A triumphant return to form for the franchise that lost its way with the Lucas directed prequel series. Daisy Ridley and John Boyega are phenomenal leads that will drive the franchise forward in Episode VIII and Episode IX.
The cultural phenomenon that is Star Wars, from its 1977 inception to the present day, has created one of the most impressively thought through fictional universes. Sprouting books, games, and comics, Star Wars has been transformed from a film starring a cast of (at the time) nobodies to one of the worlds most famous and successful film franchises, sitting at the foremost pinnacle of cultural successes along with the more recent Harry Potter series, and The Lord of the Rings. The JJ Abrams directed Episode VII is a triumphant return to form mixing the characters, action, and gags the franchise is famous for in that galaxy far far away…
Once the overwhelming sense of emotion subsides and the crawl begins, the film launches us back into the universe in the way that each of the original trilogy managed so well. Within minutes we are introduced to a Stormtrooper’s (John Boyega) moral dilemma within killing, the new face of the dark side, Kylo Ren (Adam Driver), as well as Poe and BB-8 – the Resistance’s poster boy and his lovable droid.
The story feels familiar, in many ways it beats the same drum as Episode IV, but this is certainly no complaint, it gave us a good introduction to our new heroes, the new foes, and made us feel the way Han felt when he says ‘Chewie, we’re home’.
In many ways a completely original story would have taken the film into its own league, but while this certainly features elements of Episode IV, it is original enough that it feels more like a gentle nostalgic nod rather than a direct copy. It is this nostalgia that had the audiences whooping, cheering, and laughing like no other film has managed, which is where many of its successes lie. If Abrams intended on gaining this reaction, then he sure did succeed.
The films weaknesses lie in its inability to control timing, more than once in the film the camera lingers awkwardly too long, most notably in the scene between Rey and Kylo Ren that reintroduces us to force-driven mind control. The camera pans between the dueling enemies a little too much relieving the scene of any tension created and making the whole thing seem a bit trivial. Again in a Han, Leia scene the swirling camera lasts longer than necessary making the emotion seem forced, however this is a trademark weakness of Abrams’ tales featuring in both Lost and the Star Trek franchises also.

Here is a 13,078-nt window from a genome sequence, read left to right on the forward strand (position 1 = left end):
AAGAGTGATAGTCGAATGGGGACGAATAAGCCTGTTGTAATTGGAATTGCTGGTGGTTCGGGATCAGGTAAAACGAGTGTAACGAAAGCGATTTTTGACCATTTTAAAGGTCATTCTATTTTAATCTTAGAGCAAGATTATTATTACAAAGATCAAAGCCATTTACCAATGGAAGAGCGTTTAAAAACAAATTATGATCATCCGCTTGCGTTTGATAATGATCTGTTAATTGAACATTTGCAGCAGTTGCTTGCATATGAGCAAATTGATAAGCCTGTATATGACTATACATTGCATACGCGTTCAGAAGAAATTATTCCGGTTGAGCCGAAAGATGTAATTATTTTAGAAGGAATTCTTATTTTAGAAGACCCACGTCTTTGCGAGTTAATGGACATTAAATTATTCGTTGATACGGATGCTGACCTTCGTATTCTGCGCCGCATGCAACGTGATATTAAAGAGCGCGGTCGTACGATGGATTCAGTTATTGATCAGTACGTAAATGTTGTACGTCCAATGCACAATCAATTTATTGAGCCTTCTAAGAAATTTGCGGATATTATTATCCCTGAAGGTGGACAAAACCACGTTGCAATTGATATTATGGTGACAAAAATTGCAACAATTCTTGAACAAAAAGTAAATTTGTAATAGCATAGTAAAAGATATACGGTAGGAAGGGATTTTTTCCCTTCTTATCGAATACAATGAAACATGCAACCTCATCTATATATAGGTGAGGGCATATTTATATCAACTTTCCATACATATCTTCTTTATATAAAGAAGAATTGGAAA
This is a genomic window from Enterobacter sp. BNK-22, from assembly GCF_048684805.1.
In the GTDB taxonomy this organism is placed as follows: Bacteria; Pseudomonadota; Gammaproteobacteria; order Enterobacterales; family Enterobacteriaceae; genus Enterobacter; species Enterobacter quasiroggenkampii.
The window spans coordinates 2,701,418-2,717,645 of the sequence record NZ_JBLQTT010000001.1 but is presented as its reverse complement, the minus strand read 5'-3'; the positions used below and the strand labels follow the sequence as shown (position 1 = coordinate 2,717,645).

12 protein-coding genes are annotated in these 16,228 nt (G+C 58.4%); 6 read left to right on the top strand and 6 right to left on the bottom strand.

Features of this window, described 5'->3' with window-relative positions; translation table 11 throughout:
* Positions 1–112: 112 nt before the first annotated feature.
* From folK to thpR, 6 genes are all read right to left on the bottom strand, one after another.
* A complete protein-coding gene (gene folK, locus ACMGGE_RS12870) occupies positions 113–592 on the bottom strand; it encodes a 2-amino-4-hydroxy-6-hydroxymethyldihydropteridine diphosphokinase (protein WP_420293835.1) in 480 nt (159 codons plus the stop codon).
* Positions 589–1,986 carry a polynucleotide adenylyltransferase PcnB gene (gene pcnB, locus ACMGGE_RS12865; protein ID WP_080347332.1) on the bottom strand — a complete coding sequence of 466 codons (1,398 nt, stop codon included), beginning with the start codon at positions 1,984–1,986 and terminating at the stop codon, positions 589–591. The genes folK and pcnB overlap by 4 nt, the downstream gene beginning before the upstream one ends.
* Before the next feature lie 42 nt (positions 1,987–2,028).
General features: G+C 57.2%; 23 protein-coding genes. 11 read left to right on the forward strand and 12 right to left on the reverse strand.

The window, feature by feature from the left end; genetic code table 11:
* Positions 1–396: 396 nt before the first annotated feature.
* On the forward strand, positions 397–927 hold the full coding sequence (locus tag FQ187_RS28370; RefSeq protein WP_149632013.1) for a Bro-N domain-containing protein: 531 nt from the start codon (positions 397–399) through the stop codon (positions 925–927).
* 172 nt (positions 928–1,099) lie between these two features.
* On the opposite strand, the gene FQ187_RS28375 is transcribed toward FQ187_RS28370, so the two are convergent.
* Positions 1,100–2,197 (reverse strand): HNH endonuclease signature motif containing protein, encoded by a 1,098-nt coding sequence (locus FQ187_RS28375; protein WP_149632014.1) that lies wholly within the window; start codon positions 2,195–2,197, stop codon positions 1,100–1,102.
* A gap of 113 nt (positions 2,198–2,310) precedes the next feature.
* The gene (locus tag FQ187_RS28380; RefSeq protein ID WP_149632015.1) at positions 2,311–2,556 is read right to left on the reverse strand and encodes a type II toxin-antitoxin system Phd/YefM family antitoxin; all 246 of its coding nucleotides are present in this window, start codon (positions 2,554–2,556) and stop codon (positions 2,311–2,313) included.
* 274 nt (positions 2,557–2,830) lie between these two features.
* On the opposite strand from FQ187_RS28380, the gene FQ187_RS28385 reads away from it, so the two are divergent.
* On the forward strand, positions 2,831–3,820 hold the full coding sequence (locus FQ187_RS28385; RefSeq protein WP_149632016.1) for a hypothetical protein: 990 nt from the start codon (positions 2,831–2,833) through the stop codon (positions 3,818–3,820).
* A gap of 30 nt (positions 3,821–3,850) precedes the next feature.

Timing and pacing becomes an issue in part in the action too. In this case the camera doesn’t linger long enough meaning that some plot points are swiftly mulled over before we are launched back into the action. While the story was built well, and the action sequences were some of the best the franchise has had to offer, a slow pace in part could have helped us to better understand character motivations and create a greater sense of emotion. This is possibly a weakness in its script rather than the cinematography, but more emotion could have been created in lingering on important plot points with more dialogue.
The successes of the film however outweigh its weaknesses. Triumphantly through the film a strong, female lead is created in Rey (Daisy Ridley), who is just beginning to find her ways in the force. Fin, (John Boyega) fills those over-sized Han Solo boots in becoming the more skeptical character personifying the role of the audience, and boy does he fit them well! The two British leads are phenomenal and should really drive the trilogy forward in the latter films with their interesting and unique characters.
The old cast are magnificent too. For Harrison Ford this is no cameo, and while Carrie Fisher features less, her screen time is well thought through and relevant. The skepticism surrounding the return of the old-guard was undeserved; Abrams has used them effectively to propel the story forward, while still harking back to the original series like a nostalgic hug.
Abrams has cemented himself as the overseer of the franchise, while he is not directing the subsequent episodes, it falls on his shoulders to ensure the films appease the fans that have waited so long for their follow ups to Return of the Jedi. This is possibly the funniest, action packed, and best looking Star Wars yet. While it by no means bests the masterpiece that is The Empire Strikes Back, it does well to drive audiences old and new into the universe once more and sets a story that is already making fans world wide want more.
So far so good JJ; the pressure is on my friend.